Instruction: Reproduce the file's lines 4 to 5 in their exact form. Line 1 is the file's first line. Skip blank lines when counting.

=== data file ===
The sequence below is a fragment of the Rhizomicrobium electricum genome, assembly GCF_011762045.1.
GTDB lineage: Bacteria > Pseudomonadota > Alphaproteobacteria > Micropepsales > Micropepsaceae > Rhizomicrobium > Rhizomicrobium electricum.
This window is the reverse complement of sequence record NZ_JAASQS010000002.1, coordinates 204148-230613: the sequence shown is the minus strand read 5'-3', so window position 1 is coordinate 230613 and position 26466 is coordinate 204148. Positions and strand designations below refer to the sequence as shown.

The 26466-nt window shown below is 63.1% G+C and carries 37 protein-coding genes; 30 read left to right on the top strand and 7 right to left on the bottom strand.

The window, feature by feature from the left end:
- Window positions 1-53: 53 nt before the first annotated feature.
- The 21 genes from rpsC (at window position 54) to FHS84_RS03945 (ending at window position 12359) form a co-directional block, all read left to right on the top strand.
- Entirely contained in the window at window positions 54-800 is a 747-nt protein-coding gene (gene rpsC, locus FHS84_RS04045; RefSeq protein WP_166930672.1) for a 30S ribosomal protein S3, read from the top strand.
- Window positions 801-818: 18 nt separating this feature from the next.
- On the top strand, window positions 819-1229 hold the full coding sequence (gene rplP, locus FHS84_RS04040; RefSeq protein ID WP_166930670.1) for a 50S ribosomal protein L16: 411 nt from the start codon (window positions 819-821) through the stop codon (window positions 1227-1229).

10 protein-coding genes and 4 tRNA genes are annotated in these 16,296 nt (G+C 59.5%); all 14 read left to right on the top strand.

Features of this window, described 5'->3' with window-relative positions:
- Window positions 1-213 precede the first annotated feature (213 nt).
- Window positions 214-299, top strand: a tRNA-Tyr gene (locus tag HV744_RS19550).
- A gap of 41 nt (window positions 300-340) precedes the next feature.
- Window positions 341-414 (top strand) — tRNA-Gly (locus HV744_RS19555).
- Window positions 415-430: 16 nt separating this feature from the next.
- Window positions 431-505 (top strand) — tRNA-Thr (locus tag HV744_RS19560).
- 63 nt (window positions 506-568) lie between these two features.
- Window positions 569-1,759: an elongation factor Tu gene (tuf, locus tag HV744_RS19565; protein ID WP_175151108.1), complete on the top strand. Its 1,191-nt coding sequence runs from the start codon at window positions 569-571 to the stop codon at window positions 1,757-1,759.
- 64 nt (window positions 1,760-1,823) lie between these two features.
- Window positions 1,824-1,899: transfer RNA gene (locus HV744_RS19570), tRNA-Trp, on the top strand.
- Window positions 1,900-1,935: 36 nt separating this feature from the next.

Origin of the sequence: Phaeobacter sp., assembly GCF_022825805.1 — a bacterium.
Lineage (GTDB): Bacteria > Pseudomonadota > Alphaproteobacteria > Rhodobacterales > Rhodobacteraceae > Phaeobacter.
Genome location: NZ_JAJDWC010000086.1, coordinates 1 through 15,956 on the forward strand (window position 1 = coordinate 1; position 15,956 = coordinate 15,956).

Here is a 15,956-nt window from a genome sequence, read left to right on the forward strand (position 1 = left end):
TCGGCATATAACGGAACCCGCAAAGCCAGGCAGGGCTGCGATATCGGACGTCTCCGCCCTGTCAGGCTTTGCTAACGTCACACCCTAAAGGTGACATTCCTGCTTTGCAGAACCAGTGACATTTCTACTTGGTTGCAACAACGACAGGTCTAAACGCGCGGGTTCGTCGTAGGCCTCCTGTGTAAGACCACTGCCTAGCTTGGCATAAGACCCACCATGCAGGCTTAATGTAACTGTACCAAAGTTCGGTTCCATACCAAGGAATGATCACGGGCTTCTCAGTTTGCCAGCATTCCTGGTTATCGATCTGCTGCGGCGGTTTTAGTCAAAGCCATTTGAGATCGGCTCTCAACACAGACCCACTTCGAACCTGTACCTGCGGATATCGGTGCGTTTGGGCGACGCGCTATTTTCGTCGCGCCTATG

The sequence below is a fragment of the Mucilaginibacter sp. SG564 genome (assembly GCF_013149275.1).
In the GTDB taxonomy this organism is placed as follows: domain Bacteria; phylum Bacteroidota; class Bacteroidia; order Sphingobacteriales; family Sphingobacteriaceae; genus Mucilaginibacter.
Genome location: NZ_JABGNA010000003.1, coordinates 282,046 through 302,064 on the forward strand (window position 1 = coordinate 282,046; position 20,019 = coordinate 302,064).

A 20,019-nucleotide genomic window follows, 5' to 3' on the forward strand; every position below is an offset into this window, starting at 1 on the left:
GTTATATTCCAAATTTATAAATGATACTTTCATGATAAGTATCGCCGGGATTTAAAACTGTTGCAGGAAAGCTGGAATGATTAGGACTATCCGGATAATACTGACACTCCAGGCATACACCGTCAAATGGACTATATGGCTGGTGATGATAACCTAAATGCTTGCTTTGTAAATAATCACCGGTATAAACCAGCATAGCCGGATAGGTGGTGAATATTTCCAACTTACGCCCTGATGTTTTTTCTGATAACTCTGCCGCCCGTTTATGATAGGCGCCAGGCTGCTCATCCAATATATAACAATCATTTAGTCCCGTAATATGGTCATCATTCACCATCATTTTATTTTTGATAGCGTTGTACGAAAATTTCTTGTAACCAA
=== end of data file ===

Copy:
The 26466-nt window shown below is 63.1% G+C and carries 37 protein-coding genes; 30 read left to right on the top strand and 7 right to left on the bottom strand.

The window, feature by feature from the left end: